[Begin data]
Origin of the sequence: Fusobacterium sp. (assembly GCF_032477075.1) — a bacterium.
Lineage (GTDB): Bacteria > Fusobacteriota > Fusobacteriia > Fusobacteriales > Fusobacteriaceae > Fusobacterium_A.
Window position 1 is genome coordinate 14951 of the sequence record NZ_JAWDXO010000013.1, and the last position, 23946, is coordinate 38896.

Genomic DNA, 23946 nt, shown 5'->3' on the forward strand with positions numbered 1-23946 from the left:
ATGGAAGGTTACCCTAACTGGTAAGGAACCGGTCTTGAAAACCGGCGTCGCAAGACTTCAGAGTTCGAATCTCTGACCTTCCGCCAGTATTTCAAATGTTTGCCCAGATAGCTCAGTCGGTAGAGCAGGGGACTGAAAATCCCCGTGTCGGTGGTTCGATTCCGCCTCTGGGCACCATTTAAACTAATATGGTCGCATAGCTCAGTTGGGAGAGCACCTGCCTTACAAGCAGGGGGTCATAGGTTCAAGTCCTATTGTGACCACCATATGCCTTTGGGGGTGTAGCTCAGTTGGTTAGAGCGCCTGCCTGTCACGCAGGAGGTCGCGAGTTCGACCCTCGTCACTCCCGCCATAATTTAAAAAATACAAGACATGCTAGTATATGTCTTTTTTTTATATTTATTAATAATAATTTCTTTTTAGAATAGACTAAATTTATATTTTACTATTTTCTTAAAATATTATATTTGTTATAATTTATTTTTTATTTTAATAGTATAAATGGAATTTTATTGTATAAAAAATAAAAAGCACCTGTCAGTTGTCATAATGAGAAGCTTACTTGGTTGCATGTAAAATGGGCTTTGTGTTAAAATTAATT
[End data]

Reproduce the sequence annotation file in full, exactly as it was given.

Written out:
Origin of the sequence: Fusobacterium sp. (assembly GCF_032477075.1) — a bacterium.
Lineage (GTDB): Bacteria > Fusobacteriota > Fusobacteriia > Fusobacteriales > Fusobacteriaceae > Fusobacterium_A.
Window position 1 is genome coordinate 14951 of the sequence record NZ_JAWDXO010000013.1, and the last position, 23946, is coordinate 38896.

Genomic DNA, 23946 nt, shown 5'->3' on the forward strand with positions numbered 1-23946 from the left:
ATGGAAGGTTACCCTAACTGGTAAGGAACCGGTCTTGAAAACCGGCGTCGCAAGACTTCAGAGTTCGAATCTCTGACCTTCCGCCAGTATTTCAAATGTTTGCCCAGATAGCTCAGTCGGTAGAGCAGGGGACTGAAAATCCCCGTGTCGGTGGTTCGATTCCGCCTCTGGGCACCATTTAAACTAATATGGTCGCATAGCTCAGTTGGGAGAGCACCTGCCTTACAAGCAGGGGGTCATAGGTTCAAGTCCTATTGTGACCACCATATGCCTTTGGGGGTGTAGCTCAGTTGGTTAGAGCGCCTGCCTGTCACGCAGGAGGTCGCGAGTTCGACCCTCGTCACTCCCGCCATAATTTAAAAAATACAAGACATGCTAGTATATGTCTTTTTTTTATATTTATTAATAATAATTTCTTTTTAGAATAGACTAAATTTATATTTTACTATTTTCTTAAAATATTATATTTGTTATAATTTATTTTTTATTTTAATAGTATAAATGGAATTTTATTGTATAAAAAATAAAAAGCACCTGTCAGTTGTCATAATGAGAAGCTTACTTGGTTGCATGTAAAATGGGCTTTGTGTTAAAATTAATT